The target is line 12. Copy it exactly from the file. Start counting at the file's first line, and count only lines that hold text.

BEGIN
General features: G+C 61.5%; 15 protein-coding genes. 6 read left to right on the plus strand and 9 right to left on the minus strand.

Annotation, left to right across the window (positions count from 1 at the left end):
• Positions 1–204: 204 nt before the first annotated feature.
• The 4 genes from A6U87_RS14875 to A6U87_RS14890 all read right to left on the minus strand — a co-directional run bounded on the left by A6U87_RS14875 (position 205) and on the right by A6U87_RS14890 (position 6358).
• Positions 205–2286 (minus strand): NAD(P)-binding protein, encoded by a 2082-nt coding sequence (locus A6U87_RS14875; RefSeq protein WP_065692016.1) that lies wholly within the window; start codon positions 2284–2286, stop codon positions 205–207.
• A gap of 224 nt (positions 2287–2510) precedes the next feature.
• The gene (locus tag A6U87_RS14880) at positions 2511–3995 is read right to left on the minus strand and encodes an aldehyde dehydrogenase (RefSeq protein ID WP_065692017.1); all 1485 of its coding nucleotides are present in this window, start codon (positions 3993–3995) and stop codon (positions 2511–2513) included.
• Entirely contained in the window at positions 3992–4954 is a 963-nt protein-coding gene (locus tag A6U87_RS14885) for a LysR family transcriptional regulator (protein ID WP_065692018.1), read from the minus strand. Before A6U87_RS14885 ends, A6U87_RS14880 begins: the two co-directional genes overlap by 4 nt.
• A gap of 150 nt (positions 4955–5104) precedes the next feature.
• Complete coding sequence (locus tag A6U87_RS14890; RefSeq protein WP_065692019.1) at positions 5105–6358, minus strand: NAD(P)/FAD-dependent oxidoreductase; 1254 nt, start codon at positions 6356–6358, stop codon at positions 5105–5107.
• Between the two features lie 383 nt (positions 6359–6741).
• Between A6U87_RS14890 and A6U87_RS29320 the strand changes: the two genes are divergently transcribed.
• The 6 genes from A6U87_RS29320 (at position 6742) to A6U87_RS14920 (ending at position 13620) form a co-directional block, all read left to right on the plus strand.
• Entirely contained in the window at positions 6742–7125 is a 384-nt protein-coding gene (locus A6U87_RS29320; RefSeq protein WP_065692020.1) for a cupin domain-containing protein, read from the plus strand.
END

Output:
• Between A6U87_RS14890 and A6U87_RS29320 the strand changes: the two genes are divergently transcribed.